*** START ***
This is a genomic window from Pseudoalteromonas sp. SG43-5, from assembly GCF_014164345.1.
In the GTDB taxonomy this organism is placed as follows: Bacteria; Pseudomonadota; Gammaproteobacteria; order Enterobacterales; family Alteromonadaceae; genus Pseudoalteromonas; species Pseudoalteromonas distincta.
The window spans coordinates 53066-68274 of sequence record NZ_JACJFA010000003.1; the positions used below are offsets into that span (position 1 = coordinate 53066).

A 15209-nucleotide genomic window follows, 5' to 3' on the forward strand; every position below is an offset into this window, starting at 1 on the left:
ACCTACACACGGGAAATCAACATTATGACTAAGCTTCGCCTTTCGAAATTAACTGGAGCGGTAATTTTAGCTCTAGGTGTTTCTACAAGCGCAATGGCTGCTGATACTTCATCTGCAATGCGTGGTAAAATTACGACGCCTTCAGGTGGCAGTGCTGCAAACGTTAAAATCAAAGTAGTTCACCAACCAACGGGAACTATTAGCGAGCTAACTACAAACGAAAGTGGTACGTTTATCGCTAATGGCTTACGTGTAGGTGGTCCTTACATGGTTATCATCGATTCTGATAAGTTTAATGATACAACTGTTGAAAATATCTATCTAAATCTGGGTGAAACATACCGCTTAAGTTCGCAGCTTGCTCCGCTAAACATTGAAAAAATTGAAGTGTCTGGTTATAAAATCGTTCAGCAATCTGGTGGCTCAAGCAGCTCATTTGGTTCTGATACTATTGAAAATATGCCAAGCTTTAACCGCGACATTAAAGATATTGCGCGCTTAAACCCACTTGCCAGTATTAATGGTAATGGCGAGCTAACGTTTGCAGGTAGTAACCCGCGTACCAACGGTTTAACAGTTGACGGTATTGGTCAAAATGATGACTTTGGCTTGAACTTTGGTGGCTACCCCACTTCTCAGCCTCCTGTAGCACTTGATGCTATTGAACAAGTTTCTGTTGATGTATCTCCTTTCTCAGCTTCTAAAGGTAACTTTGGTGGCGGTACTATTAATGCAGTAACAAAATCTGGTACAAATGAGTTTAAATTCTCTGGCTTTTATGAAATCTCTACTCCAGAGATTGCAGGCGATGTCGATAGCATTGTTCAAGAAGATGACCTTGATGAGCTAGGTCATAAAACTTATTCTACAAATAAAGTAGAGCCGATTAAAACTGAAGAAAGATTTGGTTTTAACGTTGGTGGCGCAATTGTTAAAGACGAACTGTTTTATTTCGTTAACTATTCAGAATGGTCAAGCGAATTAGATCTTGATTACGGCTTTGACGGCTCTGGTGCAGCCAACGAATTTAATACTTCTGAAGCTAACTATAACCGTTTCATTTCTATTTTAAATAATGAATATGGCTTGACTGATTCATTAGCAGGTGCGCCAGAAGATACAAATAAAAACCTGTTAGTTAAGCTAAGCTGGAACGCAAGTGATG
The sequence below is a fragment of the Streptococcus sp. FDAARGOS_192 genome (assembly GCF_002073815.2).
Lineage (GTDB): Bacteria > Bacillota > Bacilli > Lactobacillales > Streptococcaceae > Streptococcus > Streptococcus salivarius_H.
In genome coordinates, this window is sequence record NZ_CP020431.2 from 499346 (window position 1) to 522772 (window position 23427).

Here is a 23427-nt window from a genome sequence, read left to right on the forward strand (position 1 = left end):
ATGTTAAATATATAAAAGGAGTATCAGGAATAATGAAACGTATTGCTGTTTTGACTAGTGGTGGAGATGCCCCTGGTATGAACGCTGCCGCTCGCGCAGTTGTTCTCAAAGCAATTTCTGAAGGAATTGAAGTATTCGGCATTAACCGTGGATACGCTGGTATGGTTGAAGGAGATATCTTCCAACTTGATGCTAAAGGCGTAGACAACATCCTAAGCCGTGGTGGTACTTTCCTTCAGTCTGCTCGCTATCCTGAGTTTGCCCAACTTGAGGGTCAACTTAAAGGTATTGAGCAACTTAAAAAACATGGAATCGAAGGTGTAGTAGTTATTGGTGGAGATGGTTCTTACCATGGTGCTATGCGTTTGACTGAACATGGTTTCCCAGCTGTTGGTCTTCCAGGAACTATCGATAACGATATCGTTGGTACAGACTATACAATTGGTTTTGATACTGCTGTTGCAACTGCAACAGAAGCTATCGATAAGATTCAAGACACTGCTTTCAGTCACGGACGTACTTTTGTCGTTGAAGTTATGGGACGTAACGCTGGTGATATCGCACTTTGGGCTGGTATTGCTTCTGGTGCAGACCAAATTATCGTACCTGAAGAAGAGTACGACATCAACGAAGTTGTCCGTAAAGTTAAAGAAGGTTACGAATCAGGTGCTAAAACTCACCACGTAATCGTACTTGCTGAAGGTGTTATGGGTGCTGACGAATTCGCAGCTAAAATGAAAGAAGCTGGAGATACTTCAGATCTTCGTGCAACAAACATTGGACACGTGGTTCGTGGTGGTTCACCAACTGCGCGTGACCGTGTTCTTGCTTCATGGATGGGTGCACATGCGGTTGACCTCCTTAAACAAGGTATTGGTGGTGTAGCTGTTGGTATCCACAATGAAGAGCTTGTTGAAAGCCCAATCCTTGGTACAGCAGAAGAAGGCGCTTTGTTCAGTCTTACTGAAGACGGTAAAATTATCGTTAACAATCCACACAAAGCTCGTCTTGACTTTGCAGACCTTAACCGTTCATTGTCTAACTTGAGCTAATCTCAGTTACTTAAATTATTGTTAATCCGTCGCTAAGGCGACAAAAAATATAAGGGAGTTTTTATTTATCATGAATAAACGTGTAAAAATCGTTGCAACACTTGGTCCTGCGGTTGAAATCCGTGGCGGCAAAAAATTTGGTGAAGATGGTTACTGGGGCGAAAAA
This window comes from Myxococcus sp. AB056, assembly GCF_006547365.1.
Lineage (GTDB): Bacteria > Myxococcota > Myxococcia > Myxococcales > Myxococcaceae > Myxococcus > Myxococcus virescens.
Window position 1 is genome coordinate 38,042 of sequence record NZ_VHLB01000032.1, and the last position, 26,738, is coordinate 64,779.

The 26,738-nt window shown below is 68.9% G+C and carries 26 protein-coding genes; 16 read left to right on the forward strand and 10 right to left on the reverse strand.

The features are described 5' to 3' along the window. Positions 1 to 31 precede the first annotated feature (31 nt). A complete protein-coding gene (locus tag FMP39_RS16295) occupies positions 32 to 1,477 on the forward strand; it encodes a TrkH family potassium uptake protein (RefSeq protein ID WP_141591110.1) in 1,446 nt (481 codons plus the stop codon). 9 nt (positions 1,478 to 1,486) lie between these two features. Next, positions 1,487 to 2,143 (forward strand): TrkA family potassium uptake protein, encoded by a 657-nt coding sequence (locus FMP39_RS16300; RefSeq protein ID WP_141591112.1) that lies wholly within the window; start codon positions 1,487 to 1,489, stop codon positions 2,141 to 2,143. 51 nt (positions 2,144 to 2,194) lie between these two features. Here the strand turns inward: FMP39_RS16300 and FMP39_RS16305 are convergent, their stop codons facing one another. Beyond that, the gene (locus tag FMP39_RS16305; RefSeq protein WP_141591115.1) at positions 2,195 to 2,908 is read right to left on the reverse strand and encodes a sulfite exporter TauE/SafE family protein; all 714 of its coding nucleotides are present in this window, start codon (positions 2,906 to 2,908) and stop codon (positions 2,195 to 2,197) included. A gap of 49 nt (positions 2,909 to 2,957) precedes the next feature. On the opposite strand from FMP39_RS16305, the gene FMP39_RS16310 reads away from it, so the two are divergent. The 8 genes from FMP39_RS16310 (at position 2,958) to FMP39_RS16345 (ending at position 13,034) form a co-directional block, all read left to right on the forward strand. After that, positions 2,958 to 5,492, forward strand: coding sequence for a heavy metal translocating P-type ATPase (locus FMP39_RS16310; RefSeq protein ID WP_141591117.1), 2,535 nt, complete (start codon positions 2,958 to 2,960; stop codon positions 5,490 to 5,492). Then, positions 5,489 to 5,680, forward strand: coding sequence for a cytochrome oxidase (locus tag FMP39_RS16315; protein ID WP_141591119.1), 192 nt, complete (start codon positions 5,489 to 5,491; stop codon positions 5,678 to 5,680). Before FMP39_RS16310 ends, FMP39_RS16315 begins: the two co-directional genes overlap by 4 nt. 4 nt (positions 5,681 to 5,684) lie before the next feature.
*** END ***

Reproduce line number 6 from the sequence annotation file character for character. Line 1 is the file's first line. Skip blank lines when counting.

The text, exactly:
The sequence below is a fragment of the Streptococcus sp. FDAARGOS_192 genome (assembly GCF_002073815.2).